STEM Beyond the Classroom

Kim Moldofsky is the publisher of The Maker Mom and STEM Kids Chicago.

Imagine you are leading a group of eager students, brimming with curiosity and bursting with discovery, laughing in pleasure every so often. It’s a joy when it happens, but necessary constraints like homework and tests, along with tight schedules, sober the tone of many classrooms. However, the mood is a bit more relaxed in the world of extracurricular STEM. Also known as OST (Out-of-School Time) STEM, such programs tend be more flexible, hands-on and inviting.

A Sense of Wonder

The tone of OST STEM programs tends to be lighter because they have more freedom to capture the spirit that noted environmentalist Rachel Carson called a sense of wonder. By focusing on engagement and enthusiasm, some programs have been shown to captivate student interest to the extent that years later, many of those students pursue more formal STEM education and even careers.

Extracurricular STEM programs have additional benefits. For example, when extracurricular programs are hosted or sponsored by a public school, they tend to attract students from underrepresented groups. Additionally, because they are generally a bit more flexible than traditional classroom lessons, the programs can tie activities to local concerns.

OST STEM can take place before or after school. Programs can take place on the weekends or even over the summer. In my community, libraries host a range of creative STEM and STEAM programs all year round. Which is to say that programs needn’t be school-based, either.

DO Try This at Home

At my son’s urging, I created “the potion club” when he was in elementary school. A small group of parents and kids gathered in the name of science to concoct "potions" (think: slime). Everyone had such a good time that other parents volunteered to host and plan activities, so that it wasn’t much work for any one family. Give a family science club a try!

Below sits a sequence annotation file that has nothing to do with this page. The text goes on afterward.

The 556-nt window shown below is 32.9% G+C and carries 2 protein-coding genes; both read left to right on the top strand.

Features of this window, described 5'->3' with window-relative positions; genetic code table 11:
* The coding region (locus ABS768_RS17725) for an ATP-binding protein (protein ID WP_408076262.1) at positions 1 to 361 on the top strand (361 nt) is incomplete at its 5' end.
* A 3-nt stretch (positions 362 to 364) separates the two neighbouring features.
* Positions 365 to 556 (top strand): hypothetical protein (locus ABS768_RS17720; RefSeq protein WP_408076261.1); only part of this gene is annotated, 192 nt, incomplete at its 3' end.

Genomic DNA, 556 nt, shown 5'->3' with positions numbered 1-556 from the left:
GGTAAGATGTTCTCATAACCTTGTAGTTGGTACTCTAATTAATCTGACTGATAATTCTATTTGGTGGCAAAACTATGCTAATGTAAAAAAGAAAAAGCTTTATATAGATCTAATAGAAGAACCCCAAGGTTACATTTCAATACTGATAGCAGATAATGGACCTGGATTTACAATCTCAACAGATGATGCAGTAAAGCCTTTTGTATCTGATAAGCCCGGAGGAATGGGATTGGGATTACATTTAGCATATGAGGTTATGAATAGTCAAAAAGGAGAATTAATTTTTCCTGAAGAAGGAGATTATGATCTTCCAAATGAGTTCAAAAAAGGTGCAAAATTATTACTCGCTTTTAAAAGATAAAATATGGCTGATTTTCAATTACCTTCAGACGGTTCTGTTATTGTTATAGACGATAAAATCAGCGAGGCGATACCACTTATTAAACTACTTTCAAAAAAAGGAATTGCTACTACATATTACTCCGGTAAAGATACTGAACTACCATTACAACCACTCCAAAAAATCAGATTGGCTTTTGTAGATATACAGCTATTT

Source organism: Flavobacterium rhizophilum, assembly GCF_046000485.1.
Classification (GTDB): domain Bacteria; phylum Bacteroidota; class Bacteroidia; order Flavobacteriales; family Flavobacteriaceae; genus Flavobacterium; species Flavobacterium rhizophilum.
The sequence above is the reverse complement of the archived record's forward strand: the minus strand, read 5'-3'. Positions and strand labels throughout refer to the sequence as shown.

Parents can find free ideas to kick off a club of their own right here on the Young Scientist Lab or follow along with programs like the Museum of Science and Industry’s Summer Brain Games or the STEAM-focused Maker Camp.

Or During Recess

As challenging as it might be challenging to fit a science club into your already packed schedule, it can be worth it because you can plan activities around your interests and passions. This will energize you even as it stretches your schedule. Plus, the casual club-like atmosphere will help you get to know the students on a new level. And just as they don’t have to take tests in an extracurricular STEM program, you don’t need to find extra time to grade them.

Get Inspired

Whether you're a parent, teacher, or both, be sure to check back on this site throughout the summer. The finalists for the 2017 Top Young Scientist Challenge will share blog posts and video diaries as they work with their 3M mentors to create an innovative solution to pressing problems and try to earn the top title, along with $25,000 and other prizes.